There’s a chronic myth that honour lies in devotion to a life of endless slavish work. Yes, it’s good to use your talents to contribute to society but when farty grey career politicians evangelise about “hard working people” its hard not to feel alienated by their patronising rhetoric. Their attitude snarls condescendingly at the human freelancer ideology because we’d rather spend our time pickling gherkins or staring at the clouds than flagellating ourselves in a perpetual avaricious crap vortex.
The corollary of hard work people is that those of us who prefer to work less are lazy or work-shy and don’t contribute to society. And it lumps us in with other marginalised sections of society (who bear a disproportionate burden).
Yet the truth is that honest and happy freelancers have made a virtuous choice that sets us apart from privileged establishment figures (politicians or other wealthy elite) and so-called scroungers on the state. We work less because we choose to earn less. And we can do that because we’ve hopped off the shit-smeared treadmill of greed, debt and fear.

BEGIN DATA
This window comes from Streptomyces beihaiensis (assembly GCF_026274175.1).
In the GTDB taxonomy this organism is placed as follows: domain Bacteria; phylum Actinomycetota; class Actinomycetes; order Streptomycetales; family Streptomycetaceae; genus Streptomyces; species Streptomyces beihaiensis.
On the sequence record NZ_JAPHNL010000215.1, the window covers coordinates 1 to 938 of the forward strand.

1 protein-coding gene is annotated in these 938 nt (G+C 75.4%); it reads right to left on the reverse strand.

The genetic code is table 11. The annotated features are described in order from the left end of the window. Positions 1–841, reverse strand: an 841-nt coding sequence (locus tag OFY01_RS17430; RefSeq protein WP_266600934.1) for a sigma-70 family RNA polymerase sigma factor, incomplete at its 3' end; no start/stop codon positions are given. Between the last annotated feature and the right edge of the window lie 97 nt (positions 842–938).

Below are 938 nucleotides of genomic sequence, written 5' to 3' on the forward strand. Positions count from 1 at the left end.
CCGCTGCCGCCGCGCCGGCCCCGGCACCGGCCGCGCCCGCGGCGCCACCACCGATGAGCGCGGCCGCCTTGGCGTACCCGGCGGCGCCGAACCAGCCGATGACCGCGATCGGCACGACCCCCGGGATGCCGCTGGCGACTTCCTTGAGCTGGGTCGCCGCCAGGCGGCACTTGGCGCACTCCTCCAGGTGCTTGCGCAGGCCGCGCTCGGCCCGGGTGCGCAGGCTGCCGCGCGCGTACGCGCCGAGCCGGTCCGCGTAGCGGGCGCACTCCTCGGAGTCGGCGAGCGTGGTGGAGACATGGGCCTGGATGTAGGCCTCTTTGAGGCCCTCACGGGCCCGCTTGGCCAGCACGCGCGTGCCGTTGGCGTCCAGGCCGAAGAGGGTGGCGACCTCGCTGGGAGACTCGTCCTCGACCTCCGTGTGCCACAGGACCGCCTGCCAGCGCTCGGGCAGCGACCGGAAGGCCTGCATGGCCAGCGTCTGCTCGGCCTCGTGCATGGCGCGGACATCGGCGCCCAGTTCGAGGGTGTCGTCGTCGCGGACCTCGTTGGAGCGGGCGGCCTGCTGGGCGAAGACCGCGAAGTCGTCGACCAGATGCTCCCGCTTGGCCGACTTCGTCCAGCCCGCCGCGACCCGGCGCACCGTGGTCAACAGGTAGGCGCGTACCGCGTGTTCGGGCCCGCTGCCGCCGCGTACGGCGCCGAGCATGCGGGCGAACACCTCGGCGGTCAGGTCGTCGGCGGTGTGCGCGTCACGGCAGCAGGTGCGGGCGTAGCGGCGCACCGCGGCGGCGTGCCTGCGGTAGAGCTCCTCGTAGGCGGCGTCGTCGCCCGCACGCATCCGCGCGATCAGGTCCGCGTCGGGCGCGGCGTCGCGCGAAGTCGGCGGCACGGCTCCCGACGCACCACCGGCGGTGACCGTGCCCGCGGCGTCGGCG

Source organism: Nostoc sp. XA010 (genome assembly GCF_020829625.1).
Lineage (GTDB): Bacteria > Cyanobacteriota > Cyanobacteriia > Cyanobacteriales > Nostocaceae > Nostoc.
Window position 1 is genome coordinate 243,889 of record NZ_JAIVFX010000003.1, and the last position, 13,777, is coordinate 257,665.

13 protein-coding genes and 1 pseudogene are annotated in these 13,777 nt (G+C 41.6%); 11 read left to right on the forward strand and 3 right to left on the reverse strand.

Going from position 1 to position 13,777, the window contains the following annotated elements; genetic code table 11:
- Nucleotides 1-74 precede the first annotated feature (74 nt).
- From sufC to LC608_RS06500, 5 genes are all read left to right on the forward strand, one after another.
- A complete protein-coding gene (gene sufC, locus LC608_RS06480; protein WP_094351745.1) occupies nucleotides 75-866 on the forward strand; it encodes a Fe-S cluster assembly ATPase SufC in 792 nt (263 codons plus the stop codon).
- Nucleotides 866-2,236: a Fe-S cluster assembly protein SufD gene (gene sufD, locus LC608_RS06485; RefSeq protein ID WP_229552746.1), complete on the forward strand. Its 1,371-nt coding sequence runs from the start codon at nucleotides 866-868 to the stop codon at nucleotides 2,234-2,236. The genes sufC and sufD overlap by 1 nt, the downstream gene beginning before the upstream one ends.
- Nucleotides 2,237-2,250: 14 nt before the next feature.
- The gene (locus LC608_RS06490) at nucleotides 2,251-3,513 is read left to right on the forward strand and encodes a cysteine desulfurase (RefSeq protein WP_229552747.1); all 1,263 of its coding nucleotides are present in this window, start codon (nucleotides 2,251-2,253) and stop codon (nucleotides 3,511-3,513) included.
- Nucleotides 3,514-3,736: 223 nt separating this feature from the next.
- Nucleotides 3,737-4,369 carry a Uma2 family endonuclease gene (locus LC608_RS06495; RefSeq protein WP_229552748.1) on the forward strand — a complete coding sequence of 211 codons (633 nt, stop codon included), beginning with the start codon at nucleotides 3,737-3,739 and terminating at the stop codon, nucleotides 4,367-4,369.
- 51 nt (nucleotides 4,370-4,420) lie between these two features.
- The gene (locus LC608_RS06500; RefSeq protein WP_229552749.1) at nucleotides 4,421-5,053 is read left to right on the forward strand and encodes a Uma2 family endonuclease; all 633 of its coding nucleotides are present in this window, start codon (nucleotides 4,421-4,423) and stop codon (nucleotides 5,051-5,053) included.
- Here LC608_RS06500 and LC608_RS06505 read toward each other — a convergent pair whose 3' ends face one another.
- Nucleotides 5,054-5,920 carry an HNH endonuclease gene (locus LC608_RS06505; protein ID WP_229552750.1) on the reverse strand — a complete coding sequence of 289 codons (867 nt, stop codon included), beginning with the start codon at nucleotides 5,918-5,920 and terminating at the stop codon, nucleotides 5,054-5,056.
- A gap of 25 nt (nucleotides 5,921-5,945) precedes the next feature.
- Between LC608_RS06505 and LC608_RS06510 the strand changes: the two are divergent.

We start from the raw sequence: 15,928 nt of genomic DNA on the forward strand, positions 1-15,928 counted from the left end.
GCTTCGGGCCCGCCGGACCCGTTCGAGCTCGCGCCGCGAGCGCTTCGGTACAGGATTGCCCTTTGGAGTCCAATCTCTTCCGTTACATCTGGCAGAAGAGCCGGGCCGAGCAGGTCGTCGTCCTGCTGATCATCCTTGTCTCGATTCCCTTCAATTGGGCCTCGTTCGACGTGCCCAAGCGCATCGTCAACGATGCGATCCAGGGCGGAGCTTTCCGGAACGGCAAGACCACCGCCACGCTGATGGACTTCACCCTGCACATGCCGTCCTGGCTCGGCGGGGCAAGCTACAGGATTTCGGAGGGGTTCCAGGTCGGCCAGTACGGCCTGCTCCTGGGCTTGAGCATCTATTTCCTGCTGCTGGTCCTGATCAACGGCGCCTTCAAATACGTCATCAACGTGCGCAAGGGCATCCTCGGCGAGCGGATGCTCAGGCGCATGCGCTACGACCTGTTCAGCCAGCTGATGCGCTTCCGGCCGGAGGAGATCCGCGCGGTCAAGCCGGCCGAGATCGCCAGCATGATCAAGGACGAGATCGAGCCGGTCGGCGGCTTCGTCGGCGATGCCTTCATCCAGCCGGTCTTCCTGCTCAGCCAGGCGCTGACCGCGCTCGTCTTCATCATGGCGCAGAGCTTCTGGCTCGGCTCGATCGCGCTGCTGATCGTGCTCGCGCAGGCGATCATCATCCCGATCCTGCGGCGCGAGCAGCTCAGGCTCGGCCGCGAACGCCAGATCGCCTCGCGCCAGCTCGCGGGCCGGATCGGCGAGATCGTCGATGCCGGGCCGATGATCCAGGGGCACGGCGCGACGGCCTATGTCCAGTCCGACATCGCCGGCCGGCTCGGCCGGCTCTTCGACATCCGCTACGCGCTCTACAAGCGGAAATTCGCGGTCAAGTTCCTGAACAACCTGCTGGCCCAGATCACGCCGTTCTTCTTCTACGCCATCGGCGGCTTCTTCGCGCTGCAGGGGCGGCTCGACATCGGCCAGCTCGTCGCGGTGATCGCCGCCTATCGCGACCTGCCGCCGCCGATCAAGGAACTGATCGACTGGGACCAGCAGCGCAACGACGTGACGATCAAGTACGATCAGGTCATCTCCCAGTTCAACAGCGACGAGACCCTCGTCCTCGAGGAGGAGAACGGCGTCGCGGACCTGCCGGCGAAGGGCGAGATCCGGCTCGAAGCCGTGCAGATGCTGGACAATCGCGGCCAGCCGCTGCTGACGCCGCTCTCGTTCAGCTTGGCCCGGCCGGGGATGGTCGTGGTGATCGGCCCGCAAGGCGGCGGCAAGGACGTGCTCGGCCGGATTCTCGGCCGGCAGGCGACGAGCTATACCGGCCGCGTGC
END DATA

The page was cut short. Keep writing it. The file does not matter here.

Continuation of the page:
This idea isn’t a new one. Machines, computers and other technological developments used to be called ‘labour-saving devices’ because they’d free up our time so we could get on with the important business of toss-munching. And they did, except that that free time got scoffed up by yet more work, and technology whored itself out as the shiny objects we now slavishly covet (and the futuristic little bullshitters still have the cheek to promise us they save time).
I don’t want hard work if I can avoid it. I’d rather work just enough to earn just enough. Surely no other sensible person aspires to be hard working? There’s no dignity or honour in martyrdom to make someone else richer and your own life shitter in the process.
So let’s do away with this puritanical Victorian work ethic and aspire to emancipate ourselves from hard work. Taking control of your own destiny is where honour really lies.
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